Game and Fish Department Photo
Game and Fish Department Photo

A Chugwater man has been ordered to pay thousands in fines for multiple counts of poaching big game animals after authorities received a tip on the Stop Poaching Hotline.

The tip led investigators to a social media site where 47-year-old John Clark had posted photos of the animals he shot, including a photo of a buck antelope that he said was his “first antelope with a bow," according to Cheyenne Game Warden David Ellsworth.

Further investigation revealed Clark, who lived in Rock River at the time, never purchased a hunting license for at least six big game animals that he killed between 2010 and 2013.  Investigators obtained a search warrant for Clark’s residence. Antlers and horns from the poached animals were then discovered. They also found a pelt from a swift fox and talons from great horned owls and golden eagles.

During the investigation, Clark admitted to shooting a mule deer buck each year from 2010 to 2013, all without a license. When presented with the social media photograph of the antelope, he admitted that he had also shot that buck without a license in 2012. He then confessed to taking an additional buck antelope in 2010 and another in 2012.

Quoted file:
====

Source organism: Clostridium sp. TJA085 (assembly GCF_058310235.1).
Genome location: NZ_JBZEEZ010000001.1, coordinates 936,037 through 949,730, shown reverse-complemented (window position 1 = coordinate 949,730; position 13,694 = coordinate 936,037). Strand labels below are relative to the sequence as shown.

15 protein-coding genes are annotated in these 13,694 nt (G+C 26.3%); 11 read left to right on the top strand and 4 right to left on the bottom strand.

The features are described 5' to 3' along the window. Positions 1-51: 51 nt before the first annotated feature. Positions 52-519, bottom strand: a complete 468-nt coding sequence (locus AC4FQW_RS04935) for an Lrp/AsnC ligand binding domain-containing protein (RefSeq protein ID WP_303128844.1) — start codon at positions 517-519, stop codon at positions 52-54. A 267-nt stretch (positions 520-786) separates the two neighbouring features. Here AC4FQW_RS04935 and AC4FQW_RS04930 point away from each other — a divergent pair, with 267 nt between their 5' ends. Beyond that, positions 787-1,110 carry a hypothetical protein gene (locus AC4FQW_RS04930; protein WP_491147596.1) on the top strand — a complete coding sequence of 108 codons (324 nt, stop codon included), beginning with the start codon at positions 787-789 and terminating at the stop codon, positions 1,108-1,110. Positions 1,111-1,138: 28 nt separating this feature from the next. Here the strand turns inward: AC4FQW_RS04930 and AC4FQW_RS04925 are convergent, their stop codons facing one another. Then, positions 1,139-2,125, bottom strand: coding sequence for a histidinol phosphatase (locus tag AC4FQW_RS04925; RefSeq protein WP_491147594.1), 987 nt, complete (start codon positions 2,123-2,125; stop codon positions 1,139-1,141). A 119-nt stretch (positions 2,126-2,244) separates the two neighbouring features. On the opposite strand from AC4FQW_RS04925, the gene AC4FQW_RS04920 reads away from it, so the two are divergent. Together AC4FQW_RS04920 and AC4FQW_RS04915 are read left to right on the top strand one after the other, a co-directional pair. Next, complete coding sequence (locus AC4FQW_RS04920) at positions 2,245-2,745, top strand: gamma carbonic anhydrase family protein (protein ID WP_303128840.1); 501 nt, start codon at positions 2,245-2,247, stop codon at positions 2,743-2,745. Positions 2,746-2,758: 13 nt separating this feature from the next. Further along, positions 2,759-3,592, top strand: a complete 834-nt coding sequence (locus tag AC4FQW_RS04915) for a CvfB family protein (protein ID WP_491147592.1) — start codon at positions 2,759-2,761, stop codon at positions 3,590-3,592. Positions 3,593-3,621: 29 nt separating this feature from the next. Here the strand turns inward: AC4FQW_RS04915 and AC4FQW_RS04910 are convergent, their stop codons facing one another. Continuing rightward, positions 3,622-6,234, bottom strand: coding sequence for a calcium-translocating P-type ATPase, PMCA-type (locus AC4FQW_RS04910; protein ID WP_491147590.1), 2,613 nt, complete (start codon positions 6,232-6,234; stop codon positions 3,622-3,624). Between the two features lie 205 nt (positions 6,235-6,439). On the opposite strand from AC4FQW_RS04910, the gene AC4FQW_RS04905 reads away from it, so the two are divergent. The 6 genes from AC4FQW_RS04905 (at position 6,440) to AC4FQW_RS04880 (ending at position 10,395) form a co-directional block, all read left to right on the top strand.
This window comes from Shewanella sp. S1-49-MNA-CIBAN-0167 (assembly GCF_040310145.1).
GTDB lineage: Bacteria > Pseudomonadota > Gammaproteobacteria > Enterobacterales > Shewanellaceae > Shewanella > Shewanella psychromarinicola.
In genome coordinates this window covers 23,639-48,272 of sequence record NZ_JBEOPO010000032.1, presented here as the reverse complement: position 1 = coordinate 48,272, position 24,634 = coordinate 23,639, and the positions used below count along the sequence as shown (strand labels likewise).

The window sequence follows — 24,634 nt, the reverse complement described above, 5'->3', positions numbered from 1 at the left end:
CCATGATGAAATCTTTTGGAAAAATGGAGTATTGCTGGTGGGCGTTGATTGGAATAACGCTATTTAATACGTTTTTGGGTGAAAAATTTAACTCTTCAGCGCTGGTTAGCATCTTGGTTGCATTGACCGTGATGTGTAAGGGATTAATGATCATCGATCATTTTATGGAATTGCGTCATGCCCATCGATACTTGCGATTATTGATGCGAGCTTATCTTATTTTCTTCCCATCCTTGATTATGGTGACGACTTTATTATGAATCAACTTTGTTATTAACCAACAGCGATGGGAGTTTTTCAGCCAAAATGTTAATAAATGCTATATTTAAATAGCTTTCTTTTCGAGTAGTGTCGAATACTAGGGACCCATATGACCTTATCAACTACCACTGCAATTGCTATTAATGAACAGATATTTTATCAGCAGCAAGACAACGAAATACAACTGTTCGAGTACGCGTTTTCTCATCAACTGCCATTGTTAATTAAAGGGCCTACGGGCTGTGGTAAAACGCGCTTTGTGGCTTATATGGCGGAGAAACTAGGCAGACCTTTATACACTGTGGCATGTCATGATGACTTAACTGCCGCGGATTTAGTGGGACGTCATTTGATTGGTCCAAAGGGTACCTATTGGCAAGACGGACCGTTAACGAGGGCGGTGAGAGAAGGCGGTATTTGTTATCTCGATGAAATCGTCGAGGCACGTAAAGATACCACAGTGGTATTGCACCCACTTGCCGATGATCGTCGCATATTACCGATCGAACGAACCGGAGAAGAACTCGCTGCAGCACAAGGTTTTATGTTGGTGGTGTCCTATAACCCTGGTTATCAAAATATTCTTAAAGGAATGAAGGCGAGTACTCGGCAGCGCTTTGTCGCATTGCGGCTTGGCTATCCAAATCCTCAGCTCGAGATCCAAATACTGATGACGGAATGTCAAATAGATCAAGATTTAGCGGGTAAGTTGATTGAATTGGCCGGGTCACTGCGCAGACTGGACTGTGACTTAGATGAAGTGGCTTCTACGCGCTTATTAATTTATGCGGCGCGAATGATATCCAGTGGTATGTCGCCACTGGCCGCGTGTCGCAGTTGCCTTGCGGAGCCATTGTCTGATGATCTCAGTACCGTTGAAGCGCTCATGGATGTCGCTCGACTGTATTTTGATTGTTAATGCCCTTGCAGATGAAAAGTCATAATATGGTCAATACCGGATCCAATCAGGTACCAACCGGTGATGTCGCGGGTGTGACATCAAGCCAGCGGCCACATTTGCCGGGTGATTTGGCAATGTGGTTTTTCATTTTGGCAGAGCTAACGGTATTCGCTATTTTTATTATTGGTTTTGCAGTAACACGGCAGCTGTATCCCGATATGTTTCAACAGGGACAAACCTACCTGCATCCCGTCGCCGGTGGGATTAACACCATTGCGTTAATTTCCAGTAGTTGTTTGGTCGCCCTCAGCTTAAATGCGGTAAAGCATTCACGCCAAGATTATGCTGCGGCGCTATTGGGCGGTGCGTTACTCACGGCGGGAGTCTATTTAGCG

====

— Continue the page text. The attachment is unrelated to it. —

Clark was charged with four counts of taking mule deer without a license, two counts of taking antelope without a license, illegal possession of elk meat, and two counts of illegal possession of mule deer meat. He was also issued warnings for illegal possession of raptor parts, and for theft/removal of a Game and Fish Department “road closed” sign.

The Game and Fish Department did not take action on charges of trapping without a license, illegal take of a swift fox, or an over limit of trout that was also discovered during the investigation.

Albany Circuit Court Judge Robert A. Castor ordered Clark to pay $30,240 in fines and suspended his hunting, fishing and trapping privileges for 36 years. Four charges of illegal game possession were dismissed by the prosecution.

Ellsworth thanked the Wyoming Game and Fish Wildlife Forensics Laboratory for their help in identifying the species and gender of the game meat found in Clark’s possession during the investigation and the Albany County Attorney’s Office for their work on the case.

Ellsworth said this case demonstrates the importance of poaching reports from the public.

“This whole investigation got started with a Stop Poaching tip. It stresses how important it is for members of the public to contact us if they have any information about possible poaching crimes,” he said.

Anyone with information on a wildlife crime can call the Stop Poaching Tip Line at 1-877-WGFD-TIP (1-877-943-3847). Tips may also be reported online at, or by text at TIP411. Informants can choose to remain anonymous and may be eligible for a reward for information leading to an arrest.

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